Travel guide for your holidays in Wiesbaden, Hesse, including what to do in Wiesbaden, and Mainz, Rhineland Palatine, including what to do in Mainz. Two capitals, two day-trips from Frankfurt!
Spend 1 weekend in Mainz and Wiesbaden, Germany. Right next to each other, on opposite sites of the Rhein River, they are the perfect combination for a long weekend or simply two day trips from Frankfurt am Main.
We'll give you an itinerary introducing Mainz things to do as well as Wiesbaden things to do, a map to do a self-guided walking tour, and our favourite restaurant and bar options to make your holiday in this German region perfect.
The question of Wiesbaden vs Mainz is hard to settle.
Wiesbaden is the capital of the German Bundesland (or federal state) Hesse, Mainz is the capital of Rhineland-Palatinate. Hence, the atmosphere and food are quite different although they are less than a 30-minute drive apart.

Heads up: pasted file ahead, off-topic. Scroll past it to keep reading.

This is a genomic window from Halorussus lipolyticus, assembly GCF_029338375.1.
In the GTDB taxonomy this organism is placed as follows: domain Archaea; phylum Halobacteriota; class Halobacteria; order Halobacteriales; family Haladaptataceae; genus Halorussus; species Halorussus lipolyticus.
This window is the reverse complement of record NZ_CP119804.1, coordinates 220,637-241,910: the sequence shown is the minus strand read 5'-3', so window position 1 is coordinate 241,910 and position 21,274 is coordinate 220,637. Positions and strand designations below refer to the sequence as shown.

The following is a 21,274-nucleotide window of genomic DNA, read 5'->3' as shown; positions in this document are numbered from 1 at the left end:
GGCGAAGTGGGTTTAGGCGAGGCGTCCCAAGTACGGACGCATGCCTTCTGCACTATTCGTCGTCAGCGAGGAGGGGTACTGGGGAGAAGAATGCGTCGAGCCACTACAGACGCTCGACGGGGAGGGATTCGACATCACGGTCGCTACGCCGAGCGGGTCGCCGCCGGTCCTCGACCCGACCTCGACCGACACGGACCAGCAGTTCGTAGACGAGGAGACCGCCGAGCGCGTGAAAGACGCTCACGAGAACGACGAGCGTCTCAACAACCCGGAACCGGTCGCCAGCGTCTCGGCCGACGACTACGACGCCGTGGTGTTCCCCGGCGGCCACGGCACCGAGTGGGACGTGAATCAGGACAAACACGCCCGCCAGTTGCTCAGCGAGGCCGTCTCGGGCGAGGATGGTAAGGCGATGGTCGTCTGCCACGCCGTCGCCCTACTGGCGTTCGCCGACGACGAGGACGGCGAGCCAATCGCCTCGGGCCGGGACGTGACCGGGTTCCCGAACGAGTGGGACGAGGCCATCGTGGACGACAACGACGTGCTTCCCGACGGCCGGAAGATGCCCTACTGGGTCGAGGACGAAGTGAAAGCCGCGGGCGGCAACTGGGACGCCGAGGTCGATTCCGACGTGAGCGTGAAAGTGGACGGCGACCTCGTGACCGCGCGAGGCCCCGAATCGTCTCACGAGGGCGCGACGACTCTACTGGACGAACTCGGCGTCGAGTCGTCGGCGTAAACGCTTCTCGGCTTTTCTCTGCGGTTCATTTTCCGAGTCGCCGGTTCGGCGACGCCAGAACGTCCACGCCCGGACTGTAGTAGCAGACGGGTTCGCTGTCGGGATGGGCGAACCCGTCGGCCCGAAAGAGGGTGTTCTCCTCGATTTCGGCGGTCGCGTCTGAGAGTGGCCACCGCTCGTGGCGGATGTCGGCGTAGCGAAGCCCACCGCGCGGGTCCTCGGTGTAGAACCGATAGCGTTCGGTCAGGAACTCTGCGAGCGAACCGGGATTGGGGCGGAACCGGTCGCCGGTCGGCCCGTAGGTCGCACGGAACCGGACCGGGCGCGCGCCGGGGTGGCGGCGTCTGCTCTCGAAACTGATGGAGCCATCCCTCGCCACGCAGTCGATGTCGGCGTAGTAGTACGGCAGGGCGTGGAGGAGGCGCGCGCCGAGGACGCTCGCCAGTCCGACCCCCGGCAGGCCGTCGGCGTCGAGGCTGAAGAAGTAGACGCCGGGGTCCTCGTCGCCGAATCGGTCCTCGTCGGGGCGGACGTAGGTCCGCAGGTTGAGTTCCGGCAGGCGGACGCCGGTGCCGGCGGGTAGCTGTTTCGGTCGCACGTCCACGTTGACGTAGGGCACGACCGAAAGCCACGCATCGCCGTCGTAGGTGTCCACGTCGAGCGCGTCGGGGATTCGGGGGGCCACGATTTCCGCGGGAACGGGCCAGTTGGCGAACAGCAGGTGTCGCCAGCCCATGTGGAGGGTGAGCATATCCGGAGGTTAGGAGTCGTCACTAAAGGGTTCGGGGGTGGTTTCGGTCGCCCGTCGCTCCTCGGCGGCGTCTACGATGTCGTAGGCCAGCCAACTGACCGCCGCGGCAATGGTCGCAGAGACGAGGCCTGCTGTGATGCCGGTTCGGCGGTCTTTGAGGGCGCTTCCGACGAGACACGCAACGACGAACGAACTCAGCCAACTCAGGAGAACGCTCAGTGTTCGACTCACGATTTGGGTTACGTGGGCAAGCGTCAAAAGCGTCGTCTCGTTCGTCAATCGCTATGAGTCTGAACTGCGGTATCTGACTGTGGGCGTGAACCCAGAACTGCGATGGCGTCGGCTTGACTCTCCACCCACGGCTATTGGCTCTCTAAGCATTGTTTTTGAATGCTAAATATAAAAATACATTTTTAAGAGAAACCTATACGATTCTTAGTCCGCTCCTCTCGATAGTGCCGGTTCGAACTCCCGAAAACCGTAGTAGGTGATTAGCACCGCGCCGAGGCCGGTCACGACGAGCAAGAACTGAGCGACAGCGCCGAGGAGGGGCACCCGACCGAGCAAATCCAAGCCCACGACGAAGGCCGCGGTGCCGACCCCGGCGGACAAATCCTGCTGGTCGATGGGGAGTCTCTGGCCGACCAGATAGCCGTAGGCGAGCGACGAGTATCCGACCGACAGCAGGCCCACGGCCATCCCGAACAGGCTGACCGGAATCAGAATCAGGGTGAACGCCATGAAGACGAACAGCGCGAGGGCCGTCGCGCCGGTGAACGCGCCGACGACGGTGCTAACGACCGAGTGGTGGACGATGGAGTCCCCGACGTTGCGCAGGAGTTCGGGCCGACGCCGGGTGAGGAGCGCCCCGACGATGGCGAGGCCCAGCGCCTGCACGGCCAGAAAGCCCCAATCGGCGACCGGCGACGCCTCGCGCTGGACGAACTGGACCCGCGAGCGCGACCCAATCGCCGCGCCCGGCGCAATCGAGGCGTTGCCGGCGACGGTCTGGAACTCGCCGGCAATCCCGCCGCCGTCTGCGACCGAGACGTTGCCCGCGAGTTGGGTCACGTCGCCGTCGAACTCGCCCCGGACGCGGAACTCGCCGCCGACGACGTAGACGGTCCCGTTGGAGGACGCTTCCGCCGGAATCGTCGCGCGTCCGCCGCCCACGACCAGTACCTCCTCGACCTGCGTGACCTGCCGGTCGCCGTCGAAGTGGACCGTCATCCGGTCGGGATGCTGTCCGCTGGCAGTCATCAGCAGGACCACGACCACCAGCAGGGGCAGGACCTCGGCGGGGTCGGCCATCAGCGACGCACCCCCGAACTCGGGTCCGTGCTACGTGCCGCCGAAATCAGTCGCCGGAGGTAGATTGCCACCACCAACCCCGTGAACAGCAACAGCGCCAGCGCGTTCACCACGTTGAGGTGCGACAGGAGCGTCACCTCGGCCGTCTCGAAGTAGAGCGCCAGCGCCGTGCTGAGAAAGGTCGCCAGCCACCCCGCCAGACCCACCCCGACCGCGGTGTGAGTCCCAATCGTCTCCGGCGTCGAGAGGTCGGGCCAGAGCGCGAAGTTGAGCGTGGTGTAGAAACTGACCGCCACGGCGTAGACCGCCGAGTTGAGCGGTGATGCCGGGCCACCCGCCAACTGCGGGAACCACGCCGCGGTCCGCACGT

We can't tell you which city is "better" or which city to chose if you only have one day. Yes, the centre of Wiesbaden is more optically pleasing because it was less destroyed during World War II and they have a long history of being a spa town behind them. But Mainz is closer to the River Rhein, which offers a great opportunity for some relaxing walks. We found nice restaurants and bars in both towns and the price level is similar. Visit both cities and decide for yourself which one you prefer!
By the way: They are both part of the same public transport system, the Rhein-Main-Verkehrsverbund (RMV).
Frankfurt am Main with its big airport is the hub of the area. From there, it's quick, easy and cheap to take the S Bahn or regional train – the ride takes around 40 minutes and runs every 10 minutes during the day.
The same applies for Mainz: Take the S Bahn or regional train– the ride takes around 40 minutes and runs several times per hour during the day.
When you arrive in Wiesbaden, the historic trolley Thermine is a great way to get an overview of the city of Wiesbaden with its history and stories. They leave several times a day from Castle Square and the tour is also offered in English. You'll learn about Wiesbaden's history as a spa town, about some of its famous inhabitants (both historical and recent) and see the most famous sights.